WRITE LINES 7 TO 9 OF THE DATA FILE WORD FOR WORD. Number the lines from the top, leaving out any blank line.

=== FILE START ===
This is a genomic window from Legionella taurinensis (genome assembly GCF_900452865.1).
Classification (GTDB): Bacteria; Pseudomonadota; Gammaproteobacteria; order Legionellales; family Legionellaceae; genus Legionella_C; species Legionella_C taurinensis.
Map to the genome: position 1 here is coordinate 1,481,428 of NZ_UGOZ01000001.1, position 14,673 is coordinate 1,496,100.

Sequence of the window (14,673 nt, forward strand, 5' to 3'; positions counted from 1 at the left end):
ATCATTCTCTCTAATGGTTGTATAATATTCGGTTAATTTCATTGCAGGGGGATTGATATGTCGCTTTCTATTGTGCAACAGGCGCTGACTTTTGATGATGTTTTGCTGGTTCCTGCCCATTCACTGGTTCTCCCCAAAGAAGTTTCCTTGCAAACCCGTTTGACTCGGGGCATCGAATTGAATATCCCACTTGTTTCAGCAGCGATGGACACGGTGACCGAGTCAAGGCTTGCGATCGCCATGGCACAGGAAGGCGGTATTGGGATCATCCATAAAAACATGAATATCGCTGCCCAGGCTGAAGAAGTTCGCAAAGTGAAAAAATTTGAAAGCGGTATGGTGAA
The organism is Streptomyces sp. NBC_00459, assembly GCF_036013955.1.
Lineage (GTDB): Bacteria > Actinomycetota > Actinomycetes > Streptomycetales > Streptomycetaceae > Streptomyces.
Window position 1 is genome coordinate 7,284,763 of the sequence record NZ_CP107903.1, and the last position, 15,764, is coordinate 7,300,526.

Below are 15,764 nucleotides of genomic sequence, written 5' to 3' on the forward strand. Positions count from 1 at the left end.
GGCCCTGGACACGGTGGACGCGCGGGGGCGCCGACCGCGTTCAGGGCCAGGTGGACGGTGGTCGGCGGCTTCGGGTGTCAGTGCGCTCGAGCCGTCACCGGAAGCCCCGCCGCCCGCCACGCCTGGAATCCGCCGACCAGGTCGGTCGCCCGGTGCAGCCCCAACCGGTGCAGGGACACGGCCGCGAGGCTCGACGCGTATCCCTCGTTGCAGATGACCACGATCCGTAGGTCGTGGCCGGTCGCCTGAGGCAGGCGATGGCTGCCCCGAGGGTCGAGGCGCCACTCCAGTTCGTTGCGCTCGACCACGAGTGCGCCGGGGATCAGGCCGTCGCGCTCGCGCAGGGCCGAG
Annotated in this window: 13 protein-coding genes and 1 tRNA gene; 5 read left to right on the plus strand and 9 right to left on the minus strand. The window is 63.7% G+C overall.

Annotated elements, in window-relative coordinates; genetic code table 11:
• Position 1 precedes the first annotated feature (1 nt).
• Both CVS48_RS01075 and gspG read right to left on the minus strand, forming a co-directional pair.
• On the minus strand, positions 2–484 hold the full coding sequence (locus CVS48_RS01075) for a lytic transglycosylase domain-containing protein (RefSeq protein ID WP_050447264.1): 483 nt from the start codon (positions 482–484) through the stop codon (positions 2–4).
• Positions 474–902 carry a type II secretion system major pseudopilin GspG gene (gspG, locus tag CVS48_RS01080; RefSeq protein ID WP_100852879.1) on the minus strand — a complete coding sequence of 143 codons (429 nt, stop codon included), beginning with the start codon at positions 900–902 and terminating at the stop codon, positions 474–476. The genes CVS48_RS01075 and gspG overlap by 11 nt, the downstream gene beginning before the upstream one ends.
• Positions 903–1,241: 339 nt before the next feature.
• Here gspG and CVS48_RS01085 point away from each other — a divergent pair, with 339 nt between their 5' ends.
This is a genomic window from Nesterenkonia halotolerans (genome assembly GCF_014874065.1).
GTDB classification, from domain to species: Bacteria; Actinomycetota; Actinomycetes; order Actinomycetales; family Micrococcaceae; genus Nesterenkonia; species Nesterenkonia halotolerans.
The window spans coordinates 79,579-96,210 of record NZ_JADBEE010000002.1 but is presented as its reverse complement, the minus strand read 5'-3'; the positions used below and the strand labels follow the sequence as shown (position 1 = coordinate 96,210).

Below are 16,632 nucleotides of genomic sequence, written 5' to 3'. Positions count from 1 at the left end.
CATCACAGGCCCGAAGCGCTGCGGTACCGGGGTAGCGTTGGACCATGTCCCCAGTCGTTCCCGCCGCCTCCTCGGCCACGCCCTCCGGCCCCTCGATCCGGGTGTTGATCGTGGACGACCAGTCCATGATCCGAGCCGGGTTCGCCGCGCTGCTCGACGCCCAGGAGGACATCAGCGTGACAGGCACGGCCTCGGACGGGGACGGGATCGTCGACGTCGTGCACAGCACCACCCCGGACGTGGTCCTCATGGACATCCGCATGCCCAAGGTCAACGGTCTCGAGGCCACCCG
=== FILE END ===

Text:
Lineage (GTDB): Bacteria > Actinomycetota > Actinomycetes > Streptomycetales > Streptomycetaceae > Streptomyces.
Window position 1 is genome coordinate 7,284,763 of the sequence record NZ_CP107903.1, and the last position, 15,764, is coordinate 7,300,526.

Below are 15,764 nucleotides of genomic sequence, written 5' to 3' on the forward strand. Positions count from 1 at the left end.